This week, we cover carceral non-profits in an interview with Drs. Zhandarka Kurti, a professor of criminology and Criminal Justice at Loyola University Chicago, and Jarrod Shanahan, professor of criminal justice at Governors State University in Chicago.
Bella Bravo interviews Zhana and Jarrod, who are abolitionist scholars researching incarceration, and in recent years, their work has turned to the reconfiguration of the U.S. penal system as movements successfully delegitimate mass incarceration. They write that “Today we find ourselves in a unique moment of the penal crisis. Fear of crime does not register on a national level as it has in the past, at the exact moment the historic injustices of mass incarceration have become a matter of popular anger and disgust.” For example, “the conquest and burning of Minneapolis’s Third Precinct in response to the police murder of George Floyd was a profound act of abolition which established the political terrain on which the George Floyd Rebellion has unfolded since.”
But they warn that “this growing chorus to end mass incarceration consists not only of abolitionists but also liberals and some on the right. This conversation addresses the carceral non-profits who steer radical change towards liberal reform and the promotion of carceral expansion under the guise of decarceration.
These are not the small non-profits adjacent to the criminal justice system that assist prisoners and their families meet basic needs. Carceral nonprofits may support various reentry programs for incarcerated people, conduct research about the criminal justice system, advocate for and fund various policy changes, and lastly in moments of crisis emerge as powerful advocates for the carceral status quo. Carceral nonprofits are lobbyists and foundations like the Ford Foundation, state contractors redesigning jails, like the group Designing Justice + Designing Spaces, and even major private investors like Arnold Ventures. Foundations, as Ruth Wilson Gilmore puts it– are “twice-stolen wealth”.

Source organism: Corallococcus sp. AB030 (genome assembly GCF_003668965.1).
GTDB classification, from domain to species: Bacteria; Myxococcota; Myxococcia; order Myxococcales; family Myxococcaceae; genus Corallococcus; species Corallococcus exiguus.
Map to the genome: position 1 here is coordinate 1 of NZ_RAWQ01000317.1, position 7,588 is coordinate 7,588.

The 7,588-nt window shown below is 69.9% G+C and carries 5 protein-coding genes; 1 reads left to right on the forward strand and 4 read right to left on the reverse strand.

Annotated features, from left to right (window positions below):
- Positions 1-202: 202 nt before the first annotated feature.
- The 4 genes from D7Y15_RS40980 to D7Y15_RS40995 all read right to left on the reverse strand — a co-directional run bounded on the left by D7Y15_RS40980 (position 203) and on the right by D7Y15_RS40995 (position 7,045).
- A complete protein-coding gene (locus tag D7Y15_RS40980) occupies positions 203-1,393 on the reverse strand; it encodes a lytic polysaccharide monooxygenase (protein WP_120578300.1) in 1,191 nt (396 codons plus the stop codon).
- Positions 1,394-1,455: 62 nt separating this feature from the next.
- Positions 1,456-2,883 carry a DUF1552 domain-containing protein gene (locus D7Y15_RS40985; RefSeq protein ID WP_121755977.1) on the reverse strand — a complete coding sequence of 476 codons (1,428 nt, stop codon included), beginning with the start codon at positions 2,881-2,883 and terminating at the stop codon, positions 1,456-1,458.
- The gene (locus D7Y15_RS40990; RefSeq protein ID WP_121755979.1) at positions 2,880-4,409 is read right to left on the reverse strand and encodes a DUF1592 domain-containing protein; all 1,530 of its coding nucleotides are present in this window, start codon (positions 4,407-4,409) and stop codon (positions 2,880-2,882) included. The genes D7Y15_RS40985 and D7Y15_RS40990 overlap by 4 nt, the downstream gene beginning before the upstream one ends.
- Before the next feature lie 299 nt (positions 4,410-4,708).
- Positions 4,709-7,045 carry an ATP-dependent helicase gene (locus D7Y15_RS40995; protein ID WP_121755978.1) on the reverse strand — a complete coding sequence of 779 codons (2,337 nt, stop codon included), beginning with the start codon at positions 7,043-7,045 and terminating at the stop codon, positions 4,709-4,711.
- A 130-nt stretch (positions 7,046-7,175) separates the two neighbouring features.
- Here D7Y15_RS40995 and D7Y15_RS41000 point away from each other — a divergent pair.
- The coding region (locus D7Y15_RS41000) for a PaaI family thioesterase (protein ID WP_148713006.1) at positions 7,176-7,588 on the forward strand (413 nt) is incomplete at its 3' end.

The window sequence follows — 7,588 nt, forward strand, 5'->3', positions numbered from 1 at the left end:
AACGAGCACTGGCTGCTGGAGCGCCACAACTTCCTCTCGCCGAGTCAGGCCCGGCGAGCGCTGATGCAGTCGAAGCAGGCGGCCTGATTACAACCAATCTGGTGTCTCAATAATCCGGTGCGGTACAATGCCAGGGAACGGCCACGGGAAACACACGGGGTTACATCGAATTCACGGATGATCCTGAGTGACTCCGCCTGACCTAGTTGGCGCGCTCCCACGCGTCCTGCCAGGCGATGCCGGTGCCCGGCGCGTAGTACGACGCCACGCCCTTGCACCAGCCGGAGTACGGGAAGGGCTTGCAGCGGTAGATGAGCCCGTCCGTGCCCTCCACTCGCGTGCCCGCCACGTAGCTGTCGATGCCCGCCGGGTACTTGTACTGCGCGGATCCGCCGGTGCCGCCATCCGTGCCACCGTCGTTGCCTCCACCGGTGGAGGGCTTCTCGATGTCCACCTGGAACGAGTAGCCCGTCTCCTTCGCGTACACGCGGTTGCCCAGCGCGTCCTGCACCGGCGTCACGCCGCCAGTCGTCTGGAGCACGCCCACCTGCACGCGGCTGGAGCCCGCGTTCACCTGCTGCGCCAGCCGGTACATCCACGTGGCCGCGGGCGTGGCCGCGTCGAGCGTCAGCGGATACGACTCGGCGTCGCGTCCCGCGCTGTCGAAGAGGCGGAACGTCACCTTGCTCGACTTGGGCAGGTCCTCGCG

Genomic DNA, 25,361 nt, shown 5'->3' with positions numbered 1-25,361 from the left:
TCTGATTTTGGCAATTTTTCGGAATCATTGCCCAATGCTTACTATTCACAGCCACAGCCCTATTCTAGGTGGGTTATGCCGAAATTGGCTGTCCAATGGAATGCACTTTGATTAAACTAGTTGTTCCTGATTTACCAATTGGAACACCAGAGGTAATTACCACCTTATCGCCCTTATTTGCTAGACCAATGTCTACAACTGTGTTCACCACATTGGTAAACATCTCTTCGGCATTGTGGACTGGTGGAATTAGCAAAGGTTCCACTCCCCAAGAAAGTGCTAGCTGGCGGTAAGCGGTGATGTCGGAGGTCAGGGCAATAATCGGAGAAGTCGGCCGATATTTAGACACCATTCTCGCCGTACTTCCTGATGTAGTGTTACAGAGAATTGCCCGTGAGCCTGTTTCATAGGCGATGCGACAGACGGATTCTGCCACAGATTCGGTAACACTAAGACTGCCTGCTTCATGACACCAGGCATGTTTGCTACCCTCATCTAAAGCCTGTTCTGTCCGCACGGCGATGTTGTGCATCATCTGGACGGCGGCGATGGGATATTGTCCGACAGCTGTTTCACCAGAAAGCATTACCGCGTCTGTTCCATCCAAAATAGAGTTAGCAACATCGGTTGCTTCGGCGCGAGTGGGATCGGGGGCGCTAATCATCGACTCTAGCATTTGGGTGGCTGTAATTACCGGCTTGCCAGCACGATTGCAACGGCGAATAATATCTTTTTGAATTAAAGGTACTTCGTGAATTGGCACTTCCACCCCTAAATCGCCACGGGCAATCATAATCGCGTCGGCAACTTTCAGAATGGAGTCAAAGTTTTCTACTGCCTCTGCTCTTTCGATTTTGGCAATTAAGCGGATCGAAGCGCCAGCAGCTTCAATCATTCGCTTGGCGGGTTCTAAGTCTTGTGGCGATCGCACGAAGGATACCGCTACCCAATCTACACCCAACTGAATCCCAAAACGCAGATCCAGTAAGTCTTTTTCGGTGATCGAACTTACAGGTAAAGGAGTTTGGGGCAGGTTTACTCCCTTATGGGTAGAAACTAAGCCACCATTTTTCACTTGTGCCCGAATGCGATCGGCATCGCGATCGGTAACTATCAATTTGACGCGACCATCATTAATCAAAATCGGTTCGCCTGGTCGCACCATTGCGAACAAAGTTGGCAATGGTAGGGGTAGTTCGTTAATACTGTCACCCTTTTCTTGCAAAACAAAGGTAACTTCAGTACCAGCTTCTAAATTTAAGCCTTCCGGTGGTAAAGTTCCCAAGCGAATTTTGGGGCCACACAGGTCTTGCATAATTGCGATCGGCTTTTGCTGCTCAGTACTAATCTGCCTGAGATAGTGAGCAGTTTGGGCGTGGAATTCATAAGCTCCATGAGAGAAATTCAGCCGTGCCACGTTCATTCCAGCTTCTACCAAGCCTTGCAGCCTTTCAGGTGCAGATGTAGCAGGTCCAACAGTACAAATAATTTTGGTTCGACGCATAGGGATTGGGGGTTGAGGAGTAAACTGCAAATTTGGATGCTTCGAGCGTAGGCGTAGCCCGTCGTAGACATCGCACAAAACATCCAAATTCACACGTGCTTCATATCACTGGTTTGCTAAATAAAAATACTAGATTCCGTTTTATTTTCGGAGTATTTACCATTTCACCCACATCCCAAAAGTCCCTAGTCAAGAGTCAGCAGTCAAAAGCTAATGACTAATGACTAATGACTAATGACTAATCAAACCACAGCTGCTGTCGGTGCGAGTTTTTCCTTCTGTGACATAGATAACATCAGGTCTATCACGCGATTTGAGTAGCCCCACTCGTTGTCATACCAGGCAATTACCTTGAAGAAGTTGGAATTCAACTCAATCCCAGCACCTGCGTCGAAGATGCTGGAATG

“For abolitionists, campaigns for decarceration — or the reduction of the prison population — is an important first step in a vision that seeks to do away with the social ills the present criminal justice system simply manages.”
We will air the rest of their conversation next week.
This conversation builds on the previous Kite Line episodes:
- Our previous episodes with Maya Schenwar & Victoria Law, who wrote Prison by Any Other Name: The Harmful Consequences of Popular Reforms are here and here
- Our episodes with Judah Schept and Micol Seigel on jail expansion and their experiences with Decarcerate Monroe County are here, here and here.
If you would like to read more on this topic after the interview, Zhana and Jarrod’s related articles are “Rebranding Mass Incarceration: The Lippman Commission and Carceral Devolution in New York City,” which appeared in Social Justice in 2018, “Managing Urban Disorder In The 1960s: The New York City Model” on the Gotham Center for New York History’s blog in 2020, and “Carceral Non-Profits and the Limits of Prison Reform,” which is forthcoming from ACME: An international Journal of Critical Geographies. Their book States of Incarceration: Rebellion, Reform and the Future of America’s Punishment System is forthcoming from Reaction Books.
You can also check out the new podcast Campu, about Japanese American incarceration here.
You can also check out the new podcast Campu, about WWII Japanese-American incarceration here.